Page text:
There was an interesting item on British women who choose to start wearing the niqab – the Islamic full veil – on last night’s Newsnight programme on BBC2 (available for the next week on iPlayer). I say ‘British women’ advisedly, as the three young women interviewed persistently referred to themselves as ‘British’ and never once as ‘English’, despite the fact that their accents betrayed an English background.
The women claimed that it was entirely consistent with their identity and rights as British-Muslim women to wear the niqab. But it would have sounded incongruous if they had said wearing the niqab was an expression of English identity. Another, older, woman interviewed, who now wears only the hijab (head covering) but used also to wear the niqab as a young woman, argued that the niqab dangerously and needlessly reinforces divisions between Muslims and the rest of British society (yes, not even she uttered the ‘E’ word) at a time when tensions between the two communities are running high.
For me, it seemed rather that the niqab-wearing women featured in the programme were hiding behind their Britishness just as much as they were hiding behind the niqab. Both are an expression of difference and separation from English society and identity. This is an illustration of how British multi-culturalism (discussed in my previous post), which is the doctrine that makes plausible the women’s claim that the niqab is an authentic expression of British identity, in fact reinforces the divisions between migrant communities and cultures, on the one hand, and mainstream English society on the other. If the women had tried to appeal to the Englishness of the niqab, there would have been no hiding place.
This does not mean that women should not have the right to wear the niqab and the burka in public. Indeed, the whole point about those garments is that they are what such women choose to wear in public as opposed to at home, when one of the women said she wears Western clothes. I thought that was a rather striking admission, which should have been brought out more in the interview. English people would perhaps be less suspicious of devout Muslims if they were more aware of the extent to which, in their private lives, Muslim families identify with aspects of Western – and specifically, English – culture. Wearing the niqab could then perhaps be seen as an authentic expression of English-Muslim identity – a means by which young English Muslim women try to negotiate the contradictions of upholding their faith in a highly visual and sexualised Western culture – rather than as an aggressive assertion of a British-not-English Muslim identity.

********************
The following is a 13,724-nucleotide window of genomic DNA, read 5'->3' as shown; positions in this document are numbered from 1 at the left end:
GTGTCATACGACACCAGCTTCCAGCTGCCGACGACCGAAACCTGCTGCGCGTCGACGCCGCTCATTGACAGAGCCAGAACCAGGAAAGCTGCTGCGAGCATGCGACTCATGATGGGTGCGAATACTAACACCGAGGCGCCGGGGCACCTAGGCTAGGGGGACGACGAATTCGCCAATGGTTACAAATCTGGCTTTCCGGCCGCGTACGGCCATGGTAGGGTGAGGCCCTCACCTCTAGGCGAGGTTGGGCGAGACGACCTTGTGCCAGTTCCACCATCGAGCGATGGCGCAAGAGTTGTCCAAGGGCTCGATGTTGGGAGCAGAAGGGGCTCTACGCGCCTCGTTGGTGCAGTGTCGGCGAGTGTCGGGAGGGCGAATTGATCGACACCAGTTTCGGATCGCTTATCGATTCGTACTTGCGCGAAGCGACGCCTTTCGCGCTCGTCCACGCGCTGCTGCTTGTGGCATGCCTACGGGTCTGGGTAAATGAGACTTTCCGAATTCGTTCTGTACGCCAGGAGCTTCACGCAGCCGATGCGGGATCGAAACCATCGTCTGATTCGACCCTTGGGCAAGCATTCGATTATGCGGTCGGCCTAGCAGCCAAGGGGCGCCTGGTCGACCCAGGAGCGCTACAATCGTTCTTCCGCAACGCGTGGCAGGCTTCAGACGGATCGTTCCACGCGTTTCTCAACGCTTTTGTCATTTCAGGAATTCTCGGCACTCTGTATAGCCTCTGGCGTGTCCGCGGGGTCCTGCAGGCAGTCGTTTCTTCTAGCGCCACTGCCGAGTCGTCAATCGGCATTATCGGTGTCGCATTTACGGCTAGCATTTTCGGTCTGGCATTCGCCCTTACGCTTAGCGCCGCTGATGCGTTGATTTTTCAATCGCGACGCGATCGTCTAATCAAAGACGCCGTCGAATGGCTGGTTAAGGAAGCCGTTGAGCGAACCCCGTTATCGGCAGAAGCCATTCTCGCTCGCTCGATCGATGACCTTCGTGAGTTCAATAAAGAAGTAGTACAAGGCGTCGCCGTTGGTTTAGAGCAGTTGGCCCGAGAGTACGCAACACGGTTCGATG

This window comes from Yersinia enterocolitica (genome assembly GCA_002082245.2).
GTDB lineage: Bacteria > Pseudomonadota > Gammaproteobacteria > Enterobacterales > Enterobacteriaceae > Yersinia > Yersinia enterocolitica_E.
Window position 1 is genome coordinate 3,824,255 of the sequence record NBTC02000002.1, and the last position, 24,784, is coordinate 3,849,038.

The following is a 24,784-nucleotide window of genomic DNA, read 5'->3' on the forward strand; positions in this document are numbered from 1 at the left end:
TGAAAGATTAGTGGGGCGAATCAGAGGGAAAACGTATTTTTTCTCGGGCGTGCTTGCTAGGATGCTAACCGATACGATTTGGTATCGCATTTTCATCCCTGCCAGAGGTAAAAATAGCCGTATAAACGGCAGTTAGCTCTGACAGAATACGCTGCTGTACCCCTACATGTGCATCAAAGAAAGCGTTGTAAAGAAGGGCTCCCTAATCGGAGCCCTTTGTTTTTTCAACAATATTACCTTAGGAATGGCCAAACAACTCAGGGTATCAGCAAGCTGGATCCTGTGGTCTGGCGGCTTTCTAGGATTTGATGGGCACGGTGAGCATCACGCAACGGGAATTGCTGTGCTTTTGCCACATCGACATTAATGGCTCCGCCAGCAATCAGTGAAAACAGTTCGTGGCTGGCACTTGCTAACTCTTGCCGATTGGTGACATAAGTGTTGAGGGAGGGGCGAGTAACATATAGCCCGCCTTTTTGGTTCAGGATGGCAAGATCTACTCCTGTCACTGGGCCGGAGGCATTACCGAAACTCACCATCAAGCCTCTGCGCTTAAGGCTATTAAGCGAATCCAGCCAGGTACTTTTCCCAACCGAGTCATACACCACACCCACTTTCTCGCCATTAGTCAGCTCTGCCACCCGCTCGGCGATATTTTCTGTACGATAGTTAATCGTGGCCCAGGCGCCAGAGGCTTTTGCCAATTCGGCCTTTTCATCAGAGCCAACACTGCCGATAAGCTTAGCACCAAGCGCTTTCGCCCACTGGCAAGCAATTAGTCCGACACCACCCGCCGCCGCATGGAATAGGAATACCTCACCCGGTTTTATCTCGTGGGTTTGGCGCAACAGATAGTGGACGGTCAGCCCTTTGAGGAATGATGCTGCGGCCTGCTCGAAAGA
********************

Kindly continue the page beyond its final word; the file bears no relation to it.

Indeed, it was significant that all of these women, including the older one, had chosen to take up the niqab when they were at an age when non-Muslim English young women would be exploring their sexuality and having their first relationships. ‘Taking the veil’, as used to be the term for Christian women entering the convent, is a way for such women to abstract themselves from the pressures to have multiple sexual relationships, and to make themselves attractive, slim and sexy, that many Western women find so oppressive. I’m sure many English women would identify with that and would be more sympathetic if the Muslim women could be more honest about the psycho-sexual and cultural aspects to their decision to wear the niqab, rather than emphasising the fact that it was purely an expression of their faith, which non-Muslims could not relate to.
Ironically, after watching the Newsnight interview, I then listened to the ‘Word of Mouth’ programme on BBC Radio Four, which was all about the importance of body language as a complement to speech. The programme came to mixed conclusions: emphasising the importance of body language, in that we do all use visual cues and associations to make sense of what other people are saying to us, although voice and words alone can convey much of the same information and strength of emotional expression. In a sense, women who wear the niqab and burka are removing themselves from body language and making themselves pure voice. Indeed, the women implied that wearing the niqab had enabled them to find their ‘true voice’: to be respected and listened to for who they are – as British-Muslim women.
The question, though, is can they be truly known and loved not just by, in and for themselves, but by the English people around them as anything beyond the public wall of their British-Muslim identity: as women with a name, a face and bodily expression? As one of us?